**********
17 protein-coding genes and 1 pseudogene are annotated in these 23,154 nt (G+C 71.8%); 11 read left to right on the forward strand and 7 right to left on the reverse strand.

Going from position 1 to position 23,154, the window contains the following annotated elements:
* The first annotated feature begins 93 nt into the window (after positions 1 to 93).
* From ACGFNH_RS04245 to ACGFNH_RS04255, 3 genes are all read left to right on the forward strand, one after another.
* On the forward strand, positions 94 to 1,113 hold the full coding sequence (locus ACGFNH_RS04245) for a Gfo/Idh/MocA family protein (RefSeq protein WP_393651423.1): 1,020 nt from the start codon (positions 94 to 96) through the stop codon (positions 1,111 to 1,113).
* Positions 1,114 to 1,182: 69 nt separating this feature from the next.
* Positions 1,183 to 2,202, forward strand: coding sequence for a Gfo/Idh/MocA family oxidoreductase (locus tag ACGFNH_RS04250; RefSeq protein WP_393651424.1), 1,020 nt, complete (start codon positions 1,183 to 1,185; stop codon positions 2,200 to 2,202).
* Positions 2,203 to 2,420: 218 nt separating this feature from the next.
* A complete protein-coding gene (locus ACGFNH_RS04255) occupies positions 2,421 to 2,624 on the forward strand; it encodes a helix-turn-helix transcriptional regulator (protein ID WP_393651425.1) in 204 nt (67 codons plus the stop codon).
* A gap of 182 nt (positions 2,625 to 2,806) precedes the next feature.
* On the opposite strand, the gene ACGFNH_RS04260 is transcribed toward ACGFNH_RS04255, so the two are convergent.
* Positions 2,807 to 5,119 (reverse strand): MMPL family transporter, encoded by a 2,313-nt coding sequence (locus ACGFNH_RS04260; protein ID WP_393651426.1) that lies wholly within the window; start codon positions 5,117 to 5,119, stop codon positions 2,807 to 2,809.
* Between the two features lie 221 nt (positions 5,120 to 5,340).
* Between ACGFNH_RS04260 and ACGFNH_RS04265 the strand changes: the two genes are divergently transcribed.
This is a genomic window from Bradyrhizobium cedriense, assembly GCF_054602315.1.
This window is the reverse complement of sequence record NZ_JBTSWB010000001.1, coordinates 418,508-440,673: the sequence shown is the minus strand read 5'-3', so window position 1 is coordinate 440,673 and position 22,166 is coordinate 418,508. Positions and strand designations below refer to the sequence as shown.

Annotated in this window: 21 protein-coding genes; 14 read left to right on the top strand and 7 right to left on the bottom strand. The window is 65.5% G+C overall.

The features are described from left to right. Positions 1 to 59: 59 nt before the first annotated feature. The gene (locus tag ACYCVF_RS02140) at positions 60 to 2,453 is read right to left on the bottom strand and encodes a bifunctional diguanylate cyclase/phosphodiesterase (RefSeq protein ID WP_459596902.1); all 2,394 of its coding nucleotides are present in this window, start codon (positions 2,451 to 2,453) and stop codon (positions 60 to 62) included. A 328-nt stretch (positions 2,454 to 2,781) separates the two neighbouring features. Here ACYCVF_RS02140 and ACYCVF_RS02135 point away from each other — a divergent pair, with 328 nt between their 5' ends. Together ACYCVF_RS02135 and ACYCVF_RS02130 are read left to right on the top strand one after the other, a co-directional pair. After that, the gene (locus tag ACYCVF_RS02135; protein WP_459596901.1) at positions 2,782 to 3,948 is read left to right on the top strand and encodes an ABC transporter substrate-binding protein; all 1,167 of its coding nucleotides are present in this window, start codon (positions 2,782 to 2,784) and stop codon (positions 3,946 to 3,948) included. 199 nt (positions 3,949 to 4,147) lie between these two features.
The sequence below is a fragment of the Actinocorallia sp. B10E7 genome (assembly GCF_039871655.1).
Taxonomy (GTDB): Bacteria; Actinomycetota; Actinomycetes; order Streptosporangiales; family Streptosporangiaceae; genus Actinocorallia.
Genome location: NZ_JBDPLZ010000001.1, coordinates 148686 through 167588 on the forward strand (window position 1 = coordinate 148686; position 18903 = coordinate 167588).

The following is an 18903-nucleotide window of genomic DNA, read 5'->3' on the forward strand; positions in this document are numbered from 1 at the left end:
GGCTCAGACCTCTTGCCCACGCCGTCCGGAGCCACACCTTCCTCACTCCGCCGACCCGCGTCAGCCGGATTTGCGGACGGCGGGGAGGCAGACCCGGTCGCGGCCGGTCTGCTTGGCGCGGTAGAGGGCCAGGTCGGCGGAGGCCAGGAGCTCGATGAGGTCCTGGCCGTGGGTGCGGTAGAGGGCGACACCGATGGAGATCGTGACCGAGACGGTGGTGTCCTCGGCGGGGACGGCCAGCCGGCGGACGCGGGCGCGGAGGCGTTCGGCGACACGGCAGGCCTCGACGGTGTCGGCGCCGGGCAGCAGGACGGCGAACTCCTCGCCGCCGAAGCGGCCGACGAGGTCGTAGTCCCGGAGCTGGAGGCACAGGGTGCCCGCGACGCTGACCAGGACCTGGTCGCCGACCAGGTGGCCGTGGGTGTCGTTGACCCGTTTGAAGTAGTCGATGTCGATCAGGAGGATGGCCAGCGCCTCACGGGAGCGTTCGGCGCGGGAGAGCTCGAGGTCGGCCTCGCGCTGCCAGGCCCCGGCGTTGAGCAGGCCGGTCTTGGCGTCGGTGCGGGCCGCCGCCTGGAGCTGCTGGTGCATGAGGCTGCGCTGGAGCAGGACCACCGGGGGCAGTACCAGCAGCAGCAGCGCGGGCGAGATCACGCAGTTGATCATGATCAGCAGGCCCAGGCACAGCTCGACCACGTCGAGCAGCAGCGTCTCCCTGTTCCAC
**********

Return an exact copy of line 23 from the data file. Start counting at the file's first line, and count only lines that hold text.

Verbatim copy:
GGCTCAGACCTCTTGCCCACGCCGTCCGGAGCCACACCTTCCTCACTCCGCCGACCCGCGTCAGCCGGATTTGCGGACGGCGGGGAGGCAGACCCGGTCGCGGCCGGTCTGCTTGGCGCGGTAGAGGGCCAGGTCGGCGGAGGCCAGGAGCTCGATGAGGTCCTGGCCGTGGGTGCGGTAGAGGGCGACACCGATGGAGATCGTGACCGAGACGGTGGTGTCCTCGGCGGGGACGGCCAGCCGGCGGACGCGGGCGCGGAGGCGTTCGGCGACACGGCAGGCCTCGACGGTGTCGGCGCCGGGCAGCAGGACGGCGAACTCCTCGCCGCCGAAGCGGCCGACGAGGTCGTAGTCCCGGAGCTGGAGGCACAGGGTGCCCGCGACGCTGACCAGGACCTGGTCGCCGACCAGGTGGCCGTGGGTGTCGTTGACCCGTTTGAAGTAGTCGATGTCGATCAGGAGGATGGCCAGCGCCTCACGGGAGCGTTCGGCGCGGGAGAGCTCGAGGTCGGCCTCGCGCTGCCAGGCCCCGGCGTTGAGCAGGCCGGTCTTGGCGTCGGTGCGGGCCGCCGCCTGGAGCTGCTGGTGCATGAGGCTGCGCTGGAGCAGGACCACCGGGGGCAGTACCAGCAGCAGCAGCGCGGGCGAGATCACGCAGTTGATCATGATCAGCAGGCCCAGGCACAGCTCGACCACGTCGAGCAGCAGCGTCTCCCTGTTCCAC